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More Typos from the Brits

I’m so glad I picked up Drummond Moir’s little compilation, Just My Typo. I hope you’re enjoying these gaffes as much as I am.

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The Queen Herself Graciously Pissed Over the Magnificent Edifice
( The Times of London headline reporting Queen Victoria’s opening of the Menai Bridge)

Successful businesswoman, widower, aged 44, usual trappings, non-smoker with varied interests, seeks affectionate, understanding female to shave the enjoyable things in life. (Yorkshire Post)

Bishops Agree Sex Abuse Rules (Sunday Business Post)

“They have been suggesting that for some time. It’s all rubbish. It’s fiction.” His comments followed claims that the Prince has been secretly Mrs Parker-Bowles for more than a decade, and as often as once a week. (Evening Gazette)

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Subject-Verb Agreement Quiz

Here are five sentences from the book I used in all my business writing seminars, The Bare Essentials, by Norton, Green and Barale.
Before you take the quiz, remember that the only word that adds and makes a subject plural is AND. Decide if the sentences are correct as written or if a problem exists with subject-verb agreement. Explanations follow the sentences.

1. A handful of companies dominate the American cereal industry.
2. Have either of the teams won a series yet?
3. Experience in programming, together with a willingness to work hard and an ability to get along with others, are required.
4. Absolutely everyone, my girlfriend and my mother included, not to mention my closest friends, have advised me not to pursue a musical career.
5. It is not necessarily true that statements made about one identical twin applies with equal validity to the other.

All those sentences are incorrect. Here are the explanations:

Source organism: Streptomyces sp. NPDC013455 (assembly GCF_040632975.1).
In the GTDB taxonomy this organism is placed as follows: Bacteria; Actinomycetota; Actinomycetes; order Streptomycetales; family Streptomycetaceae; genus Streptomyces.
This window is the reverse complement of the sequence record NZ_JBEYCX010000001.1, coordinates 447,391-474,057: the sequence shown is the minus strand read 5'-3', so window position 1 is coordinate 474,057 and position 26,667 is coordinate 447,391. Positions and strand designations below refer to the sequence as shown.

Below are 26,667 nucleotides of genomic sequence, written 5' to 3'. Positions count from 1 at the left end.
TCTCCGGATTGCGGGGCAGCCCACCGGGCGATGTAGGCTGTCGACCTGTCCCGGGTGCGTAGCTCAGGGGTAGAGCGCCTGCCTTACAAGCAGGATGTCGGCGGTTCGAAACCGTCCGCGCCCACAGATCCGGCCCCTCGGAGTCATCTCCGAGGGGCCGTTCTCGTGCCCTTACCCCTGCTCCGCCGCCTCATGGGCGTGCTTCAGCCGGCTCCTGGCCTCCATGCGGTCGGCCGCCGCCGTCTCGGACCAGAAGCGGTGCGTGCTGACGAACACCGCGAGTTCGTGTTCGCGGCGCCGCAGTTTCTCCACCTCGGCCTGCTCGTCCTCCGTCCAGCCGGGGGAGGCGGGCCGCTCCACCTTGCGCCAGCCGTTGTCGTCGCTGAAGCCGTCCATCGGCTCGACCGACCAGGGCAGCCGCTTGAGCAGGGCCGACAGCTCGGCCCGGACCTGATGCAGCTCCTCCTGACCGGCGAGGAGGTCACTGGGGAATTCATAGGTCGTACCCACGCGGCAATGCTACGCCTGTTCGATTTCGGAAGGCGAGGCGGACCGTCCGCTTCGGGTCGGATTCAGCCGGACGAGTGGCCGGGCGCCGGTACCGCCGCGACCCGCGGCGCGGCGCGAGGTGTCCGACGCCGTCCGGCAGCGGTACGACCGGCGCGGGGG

1. The subject is “handful,” so the verb has to be “dominates.” “Of companies” is a prepositional phrase; the subject of a sentence is never found in a prepositional phrase</em>, even though most of them contain a noun (and sometime a pronoun) at the end that may look like a subject. But they never are.

2. “Either of the teams” refers to one team or the other but not both. “Of the teams” is a prepositional phrase. The singular subject is the pronoun “either.” The verb must be “Has.”

3. The subject is “Experience,” so the verb must be “is required.” After “Experience,” the sentence is packed with prepositional phrases and none of the nouns in them can be part of the subject.

4. The subject is “everyone.” That is always singular, so the verb has to be “has advised.”

5. The subject is “statements,” a plural, so the verb must be “apply.”

How did you do? Write me if you have questions.

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My All-Time Favorite Typo

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This goes back a long way, but it is a typo I saw with my own eyes in the San Francisco Chronicle (often called the SF Comical because of its frequent typos) in the early 1970s. It was soon reprinted in The New Yorker for readers’ enjoyment.

Here is the back story: In those days, the Chronicle published not only engagement and marriage announcements but also divorce announcements of so-called prominent residents. Also at that time of the Vietnam War, many troop trains were leaving from Oakland, CA. That may seem like a non-sequitur, but stay tuned.

A prominent San Francisco “socialite” at that time, whose parties and adventures were closely monitored by the newspaper, was named Dolly McMasters Johnson. This is what the Chronicle wrote when the Johnsons announced they were divorcing: “Mr. (Iforgethisfirstname) Johnson is suing his wife, Dolly McMasters Johnson, for divorce on grounds of frigidity. [Insert a troop train.]”

I recall the article went on to give personal facts of interest to readers about the unhappy couple, but after that lead, what could be more fascinating?